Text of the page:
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342 Phil. 435


[ G.R. No. 106582, July 31, 1997 ]




This is an appeal from the decision dated July 10, 1992 of the Regional Trial Court at Dumaguete City (Branch 30), finding accused-appellant Ruperto Balderas y Cabusog guilty of the murder and sentencing accused-appellant to reclusion perpetua, and ordering him to indemnify the heirs of the victim Gilbert Cadiente in the amount of P50,000.00 and to pay costs.[1]

It appears that in the evening of March 16, 1991 (not March 17, 1991 as some of the witnesses had mistakenly testified), William Devila met accused-appellant Ruperto Balderas and the latter’s companions, Mckinly Diada and Samuel Casido, as the latter were on their way home from work in Sitio Matambok, Barangay Mandalupang in the Municipality of Manjuyod, Negros Oriental. The three, who are sugar cane plantation workers, were carrying their “lading” or cane knives.[2] William Devila invited the three to go with him to the Mayflower dance at Sitio Matambok and enjoy themselves “a little.” The three agreed. They arrived at the dance hall at 8:00 in the evening and proceeded to a store beside the place where the dance was to be held and there had a drinking session. They consumed one flat bottle of Añejo Rhum compliments of accused-appellant.

What happened afterwards is subject of divergent accounts by the prosecution and the defense. The prosecution’s version is as follows:

Per the testimony of Vicente Calidguid,[3] at around midnight, there was an altercation between Samuel Casido and Rudy Cadiente. The two were grappling for the hunting knife held by Casido. Calidguid saw Gilbert Cadiente approaching, presumably to help his brother Rudy, but Gilbert was struck from behind with a cane knife by accused-appellant Ruperto Balderas. Gilbert was hit on the back of the head. Seriously wounded, he ran towards the house of his brother Rudy which was 12 meters away. Calidguid said he was three to four meters away from the protagonists and that he was unaware of any previous quarrel between the deceased and the accused.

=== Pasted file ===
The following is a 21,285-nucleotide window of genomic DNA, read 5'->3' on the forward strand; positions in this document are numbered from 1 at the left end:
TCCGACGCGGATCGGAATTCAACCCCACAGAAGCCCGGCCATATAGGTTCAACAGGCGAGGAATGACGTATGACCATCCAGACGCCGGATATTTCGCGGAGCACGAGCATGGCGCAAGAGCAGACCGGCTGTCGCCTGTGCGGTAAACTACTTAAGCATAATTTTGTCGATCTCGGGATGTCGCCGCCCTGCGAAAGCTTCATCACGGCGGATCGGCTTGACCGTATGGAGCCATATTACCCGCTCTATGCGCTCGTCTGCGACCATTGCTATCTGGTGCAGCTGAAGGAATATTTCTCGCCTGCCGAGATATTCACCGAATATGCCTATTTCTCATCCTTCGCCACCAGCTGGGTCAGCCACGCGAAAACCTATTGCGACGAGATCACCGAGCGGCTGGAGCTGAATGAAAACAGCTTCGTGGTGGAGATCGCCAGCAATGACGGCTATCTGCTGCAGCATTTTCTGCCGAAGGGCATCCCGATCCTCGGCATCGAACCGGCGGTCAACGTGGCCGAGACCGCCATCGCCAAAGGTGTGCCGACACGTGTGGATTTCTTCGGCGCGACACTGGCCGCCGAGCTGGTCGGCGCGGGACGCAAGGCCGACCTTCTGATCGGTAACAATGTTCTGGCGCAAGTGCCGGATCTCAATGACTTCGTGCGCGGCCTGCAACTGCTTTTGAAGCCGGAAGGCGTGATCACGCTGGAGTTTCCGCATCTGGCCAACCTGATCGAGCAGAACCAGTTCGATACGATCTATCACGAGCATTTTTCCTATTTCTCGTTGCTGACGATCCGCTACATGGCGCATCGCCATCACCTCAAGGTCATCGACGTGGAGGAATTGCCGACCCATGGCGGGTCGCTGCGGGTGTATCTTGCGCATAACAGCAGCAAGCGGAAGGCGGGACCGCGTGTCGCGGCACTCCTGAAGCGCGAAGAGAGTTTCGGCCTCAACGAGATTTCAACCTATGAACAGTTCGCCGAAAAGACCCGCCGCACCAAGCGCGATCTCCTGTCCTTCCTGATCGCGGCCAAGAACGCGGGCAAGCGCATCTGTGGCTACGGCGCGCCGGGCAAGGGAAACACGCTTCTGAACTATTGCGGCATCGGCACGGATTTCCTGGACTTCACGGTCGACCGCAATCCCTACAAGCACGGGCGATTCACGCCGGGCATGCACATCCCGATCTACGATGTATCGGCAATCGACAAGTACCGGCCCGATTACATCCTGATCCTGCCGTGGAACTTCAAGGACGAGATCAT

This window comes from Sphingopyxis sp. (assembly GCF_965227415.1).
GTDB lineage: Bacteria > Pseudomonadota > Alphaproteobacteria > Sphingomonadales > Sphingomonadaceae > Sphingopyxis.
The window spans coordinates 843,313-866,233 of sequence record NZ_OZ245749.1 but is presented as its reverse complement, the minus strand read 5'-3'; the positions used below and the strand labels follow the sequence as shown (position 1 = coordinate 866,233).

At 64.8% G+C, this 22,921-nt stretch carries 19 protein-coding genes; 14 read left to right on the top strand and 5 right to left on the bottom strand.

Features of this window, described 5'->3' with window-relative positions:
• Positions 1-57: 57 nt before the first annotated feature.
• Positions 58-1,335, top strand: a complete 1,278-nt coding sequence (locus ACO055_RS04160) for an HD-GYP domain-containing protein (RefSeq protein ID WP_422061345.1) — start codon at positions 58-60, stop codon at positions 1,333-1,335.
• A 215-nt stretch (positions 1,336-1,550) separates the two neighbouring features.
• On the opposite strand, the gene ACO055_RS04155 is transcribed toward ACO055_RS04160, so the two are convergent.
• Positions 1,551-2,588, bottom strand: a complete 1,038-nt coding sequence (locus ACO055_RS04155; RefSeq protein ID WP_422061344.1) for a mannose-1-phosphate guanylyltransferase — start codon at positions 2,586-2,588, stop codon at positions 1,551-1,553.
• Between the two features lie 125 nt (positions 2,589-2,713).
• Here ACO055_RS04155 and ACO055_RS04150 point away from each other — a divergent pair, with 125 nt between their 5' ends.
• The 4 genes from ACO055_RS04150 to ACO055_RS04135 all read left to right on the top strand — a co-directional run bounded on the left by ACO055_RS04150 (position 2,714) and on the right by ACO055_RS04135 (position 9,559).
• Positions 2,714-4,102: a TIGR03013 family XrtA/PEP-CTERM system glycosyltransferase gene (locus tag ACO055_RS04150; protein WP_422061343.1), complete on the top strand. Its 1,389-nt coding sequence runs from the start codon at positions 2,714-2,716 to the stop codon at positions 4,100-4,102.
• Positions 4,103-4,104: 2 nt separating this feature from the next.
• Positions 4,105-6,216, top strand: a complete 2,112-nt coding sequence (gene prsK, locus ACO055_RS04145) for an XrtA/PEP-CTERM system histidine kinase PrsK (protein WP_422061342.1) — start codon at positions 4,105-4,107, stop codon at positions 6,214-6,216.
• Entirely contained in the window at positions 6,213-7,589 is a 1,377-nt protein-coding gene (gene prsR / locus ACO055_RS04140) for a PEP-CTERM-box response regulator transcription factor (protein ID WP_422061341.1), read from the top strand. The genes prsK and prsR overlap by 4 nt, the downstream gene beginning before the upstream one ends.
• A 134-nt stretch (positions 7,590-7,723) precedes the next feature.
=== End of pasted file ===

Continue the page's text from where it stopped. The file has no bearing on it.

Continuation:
For his part, Rudy Cadiente, a barangay tanod, testified[4] that at around midnight of March 16, 1991, he saw Samuel Casido pull out a hunting knife in the middle of the dance floor. As he tried to disarm Casido, William Devila intervened and told him to leave Casido alone and he (Devila) would take care of Casido. As Rudy released Casido’s hand, however, the latter boxed him. They then wrestled for possession of the hunting knife. As the two fought each other, the Petromax lamp nearby went off, rendering the place partly dark. Knowing that Casido had companions who were armed, Rudy Cadiente ran away and went home. He identified Casido’s companions as accused-appellant Ruperto Balderas, Mckinly Diada, and William Devila. Upon reaching his house, Rudy saw his brother downstairs wounded. He had injuries on the nape, right foot, and in the middle of the chest. He took Gilbert to the Bais Emergency Hospital, but Gilbert was dead on arrival. In his cross-examination, Rudy Cadiente said that he did not see his brother attacked.[5]

Dr. Norberto J. Baldado, Jr., resident physician of the Bais General Hospital, issued a medical certificate[6] which listed the wounds suffered by Gilbert as follows:

1)       Stab wound, 1 cm., penetrating 6th ICS along left parasternal line;

2)       Incised wound, 3 cm., right foot distal third anterior;

3)       Lacerated wound, 5 cm., occiput.